Let’s start with the issue of declining retirement confidence. We asked people about how confident they are about the ability to have enough money to live comfortably in the retirement years. We’re seeing an increase in the people who are saying that they’re not at all confident, and that’s kind of a shift that, as I mentioned, started really dramatically back when we hit the housing crisis. But it has still been eroding, and what you’re seeing is a pretty high percentage of people who are saying that they’re not too or not at all confident about their ability to live comfortably in retirement.
What we see is that roughly four in 10 workers believe that they need to save 20 percent or more of their income to live comfortably in retirement. That’s a lot of money to save. Forty-three percent of people think they need to save 20 percent or more to live comfortably in retirement.
When you throw in the fact that 23 percent don’t know, what you see is that a significant majority of people are saying they’re going to have to save a significant amount of money in order to have a successful retirement.
We also know that retirement confidence is inversely related to the percentage of income workers think they need to save. And as you can see, those that are not at all confident at 45 years and older feel they need to save a great deal of money, almost an impossible amount, to live comfortably through retirement.
So people are somewhat pessimistic about this, or at least they’re setting goals that are pretty high. And considering, as I’ve mentioned, that a lot of them don’t feel they can afford to save more, it leads you to conclude that a lot of people are more realistic about the challenges they’re facing.
We also know that six in 10 workers report a problem with debt. Sixteen percent today say it’s a major problem. So debt also factors in. Needless to say, that debt is more prominent among the low-income workers, but it’s also a factor that makes people concerned about having a secure retirement.
We also see there has been an ongoing increase in the percentage of workers who are not at all confident about having enough money for basic expenses in retirement. Now this is the baseline measure of what we like to call food and shelter and the ability to just survive, and what we’re seeing is that 29 percent today say that they don’t have enough money to take care of their basic expenses.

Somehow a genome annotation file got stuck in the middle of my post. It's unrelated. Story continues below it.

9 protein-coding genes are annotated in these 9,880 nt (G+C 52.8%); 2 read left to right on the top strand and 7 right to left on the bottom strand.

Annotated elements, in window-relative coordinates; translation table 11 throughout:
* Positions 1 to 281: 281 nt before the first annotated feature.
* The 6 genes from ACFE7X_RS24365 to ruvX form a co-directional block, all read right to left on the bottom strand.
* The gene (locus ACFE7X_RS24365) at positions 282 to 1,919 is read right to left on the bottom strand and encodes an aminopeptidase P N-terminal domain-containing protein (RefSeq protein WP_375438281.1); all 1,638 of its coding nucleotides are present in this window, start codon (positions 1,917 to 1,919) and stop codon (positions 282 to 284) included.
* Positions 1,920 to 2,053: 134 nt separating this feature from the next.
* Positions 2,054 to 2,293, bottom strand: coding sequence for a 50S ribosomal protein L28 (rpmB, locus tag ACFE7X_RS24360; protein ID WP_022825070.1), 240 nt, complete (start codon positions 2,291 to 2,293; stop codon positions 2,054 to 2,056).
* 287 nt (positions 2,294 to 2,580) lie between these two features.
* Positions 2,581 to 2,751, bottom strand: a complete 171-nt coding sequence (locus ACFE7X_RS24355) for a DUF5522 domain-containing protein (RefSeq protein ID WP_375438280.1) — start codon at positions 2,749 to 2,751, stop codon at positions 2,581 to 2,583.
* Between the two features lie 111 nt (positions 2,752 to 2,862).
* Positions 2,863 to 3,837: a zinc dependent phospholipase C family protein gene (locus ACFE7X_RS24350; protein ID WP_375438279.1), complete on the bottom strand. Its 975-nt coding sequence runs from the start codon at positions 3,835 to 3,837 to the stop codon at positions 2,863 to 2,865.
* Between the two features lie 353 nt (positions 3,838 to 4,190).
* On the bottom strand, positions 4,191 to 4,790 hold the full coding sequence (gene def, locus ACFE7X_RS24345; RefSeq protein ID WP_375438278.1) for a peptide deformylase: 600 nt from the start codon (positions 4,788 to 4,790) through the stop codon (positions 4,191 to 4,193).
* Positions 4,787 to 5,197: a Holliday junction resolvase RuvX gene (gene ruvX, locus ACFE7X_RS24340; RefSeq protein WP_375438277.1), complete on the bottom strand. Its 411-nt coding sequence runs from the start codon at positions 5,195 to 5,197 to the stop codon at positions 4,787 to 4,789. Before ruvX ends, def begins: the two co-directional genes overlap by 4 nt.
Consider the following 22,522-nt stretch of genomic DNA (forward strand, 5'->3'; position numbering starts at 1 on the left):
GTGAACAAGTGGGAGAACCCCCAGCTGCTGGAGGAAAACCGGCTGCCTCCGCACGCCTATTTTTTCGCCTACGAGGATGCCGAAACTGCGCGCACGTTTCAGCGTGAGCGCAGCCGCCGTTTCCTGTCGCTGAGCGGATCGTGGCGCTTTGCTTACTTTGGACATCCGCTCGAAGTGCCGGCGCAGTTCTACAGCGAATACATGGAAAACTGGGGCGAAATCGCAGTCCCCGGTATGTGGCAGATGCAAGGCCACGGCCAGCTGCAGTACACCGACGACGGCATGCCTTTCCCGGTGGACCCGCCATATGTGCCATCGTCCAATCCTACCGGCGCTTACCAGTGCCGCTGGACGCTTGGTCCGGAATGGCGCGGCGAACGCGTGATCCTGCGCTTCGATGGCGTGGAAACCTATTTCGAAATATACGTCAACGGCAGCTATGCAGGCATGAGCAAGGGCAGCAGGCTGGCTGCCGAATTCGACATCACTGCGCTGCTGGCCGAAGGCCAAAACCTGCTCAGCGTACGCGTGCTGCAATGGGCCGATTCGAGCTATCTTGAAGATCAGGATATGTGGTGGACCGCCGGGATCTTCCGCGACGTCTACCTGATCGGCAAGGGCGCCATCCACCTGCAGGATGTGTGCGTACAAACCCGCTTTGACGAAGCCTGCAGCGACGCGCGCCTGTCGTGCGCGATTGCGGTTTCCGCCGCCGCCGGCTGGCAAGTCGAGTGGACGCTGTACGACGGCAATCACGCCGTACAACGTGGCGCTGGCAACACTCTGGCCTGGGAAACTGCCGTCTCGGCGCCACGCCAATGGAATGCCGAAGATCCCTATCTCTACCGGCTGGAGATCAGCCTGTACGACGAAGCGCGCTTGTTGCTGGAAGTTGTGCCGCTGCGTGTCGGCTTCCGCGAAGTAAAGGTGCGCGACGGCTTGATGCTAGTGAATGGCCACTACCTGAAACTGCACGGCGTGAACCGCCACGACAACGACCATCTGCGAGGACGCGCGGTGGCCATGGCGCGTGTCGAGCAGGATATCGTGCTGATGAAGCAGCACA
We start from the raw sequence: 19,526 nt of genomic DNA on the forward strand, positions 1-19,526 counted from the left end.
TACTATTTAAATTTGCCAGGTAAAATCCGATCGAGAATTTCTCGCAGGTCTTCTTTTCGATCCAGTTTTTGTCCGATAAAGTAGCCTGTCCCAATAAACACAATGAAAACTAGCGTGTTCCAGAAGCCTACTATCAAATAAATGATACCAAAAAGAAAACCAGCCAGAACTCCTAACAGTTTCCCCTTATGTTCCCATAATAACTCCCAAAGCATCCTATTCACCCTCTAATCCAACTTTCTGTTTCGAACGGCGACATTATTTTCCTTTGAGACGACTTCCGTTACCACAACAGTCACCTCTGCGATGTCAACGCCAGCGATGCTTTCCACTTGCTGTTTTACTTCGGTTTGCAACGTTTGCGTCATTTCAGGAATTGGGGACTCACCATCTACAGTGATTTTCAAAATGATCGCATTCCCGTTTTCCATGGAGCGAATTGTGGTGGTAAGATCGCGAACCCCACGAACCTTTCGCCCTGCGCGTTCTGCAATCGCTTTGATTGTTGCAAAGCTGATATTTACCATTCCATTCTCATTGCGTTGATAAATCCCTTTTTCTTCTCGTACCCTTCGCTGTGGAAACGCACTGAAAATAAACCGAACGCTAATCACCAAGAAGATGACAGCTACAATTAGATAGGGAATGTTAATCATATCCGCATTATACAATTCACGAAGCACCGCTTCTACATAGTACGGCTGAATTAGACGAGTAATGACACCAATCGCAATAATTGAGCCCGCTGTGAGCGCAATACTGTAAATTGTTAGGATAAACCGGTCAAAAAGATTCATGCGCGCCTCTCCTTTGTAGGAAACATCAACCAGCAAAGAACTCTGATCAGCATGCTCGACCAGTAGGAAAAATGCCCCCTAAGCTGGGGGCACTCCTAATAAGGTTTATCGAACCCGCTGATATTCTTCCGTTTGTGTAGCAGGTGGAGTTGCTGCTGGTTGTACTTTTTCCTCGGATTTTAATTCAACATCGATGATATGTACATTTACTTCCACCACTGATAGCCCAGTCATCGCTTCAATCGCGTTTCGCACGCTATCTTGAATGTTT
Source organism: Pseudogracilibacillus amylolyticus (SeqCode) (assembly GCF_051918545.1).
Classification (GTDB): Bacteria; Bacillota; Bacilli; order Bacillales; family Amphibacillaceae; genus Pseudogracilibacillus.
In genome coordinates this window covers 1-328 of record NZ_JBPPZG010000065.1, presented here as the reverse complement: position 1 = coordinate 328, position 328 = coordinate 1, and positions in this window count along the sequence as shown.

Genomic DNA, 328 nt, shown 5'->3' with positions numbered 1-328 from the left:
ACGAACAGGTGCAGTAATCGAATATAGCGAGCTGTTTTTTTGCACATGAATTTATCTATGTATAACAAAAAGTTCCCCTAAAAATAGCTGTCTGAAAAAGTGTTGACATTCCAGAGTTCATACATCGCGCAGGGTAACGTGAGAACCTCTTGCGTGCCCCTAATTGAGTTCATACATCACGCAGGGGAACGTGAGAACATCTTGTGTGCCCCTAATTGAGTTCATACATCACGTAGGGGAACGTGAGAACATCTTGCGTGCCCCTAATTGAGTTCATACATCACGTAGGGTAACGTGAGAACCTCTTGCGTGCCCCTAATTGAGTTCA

Back in the mid-1990s, that number was only about 12 percent. It really spiked again when we had the financial crisis, but it’s still gradually increasing over time, which is a cause for concern.
We also see that workers are less confident about paying for medical expenses in retirement. And there, too, we’re seeing a pretty dramatic change since 2007 where now we have 52 percent who are not too or not at all confident about the ability to pay for medical expenses in retirement and that continues to decline.
On a related note, the percentage of workers not at all confident about paying for long-term care has also reached an all-time high, and we’re seeing that at 62 percent. The “not at alls” have been the fastest-growing segment, and that’s gone from 21 percent in 2007 to 39 percent in 2013. That’s a fairly dramatic and ongoing increase in people who are not at all confident about being able to pay for long-term care.
Again, it’s symptomatic of what we’re seeing throughout when it comes to confidence.
We also see that more workers are not at all confident about the future of Social Security, and that’s gone from about 34 percent back in 2007 to 41 percent today. But we also see that there’s been a pretty big spike in this past year, and my theory is that some of that has to do with the discussions going on in Washington and the election and the budget talks and people talking about the challenges the government’s going to have in paying for entitlements.
On a related note, workers are also more concerned about future Medicare benefits. Again, if you look at the “not at all confidents,” we see a big spike in the last year, and I feel that that’s for the same reasons we saw issues in Social Security. We can all remember when Romney and Obama were running against each other, the back and forth about Medicare and about the insolvency and the difficulty and the challenges, and certainly even Paul Ryan talked about the budget and that Medicare’s going to go insolvent. I think that there has been a growing awareness of the challenges that the system is going to face.
Savings for retirement is steady but low. First of all, we see that it has been pretty constant about workers calculating retirement needs. It’s up slightly this year, and despite the fact that confidence has come down, we’ve seen a slight increase in the percentage of workers who have tried to figure out if they’ve saved enough. But that’s been pretty steady over the years.
When we ask workers what they need to accumulate to have a comfortable retirement, we’re seeing about 29 percent or close to 30 percent saying under $250,000. We have half saying under half a million dollars.
Now, as some of you or a lot of you in the audience realize, this is not a lot of money to make it over what could be 20 or 30 more years in retirement. We know that $1 million might produce roughly 40-something thousand dollars, I think, depending on which Monte Carlo analysis you perform. But that also doesn’t take inflation into account.
When you look at these numbers and you look at someone thinking that $250,000 is going to be enough, that’s going to produce like $10,000 a year, which is going to shrink in value due to inflation. Nonetheless, this is what people actually think that they need to have a comfortable retirement. And it’s kind of scary when you put two and two together and you think about the fact that a lot of people are not that confident in their ability to have a secure retirement, and yet at the same time, they’re setting goals that are much lower than they actually need to achieve to have a secure retirement.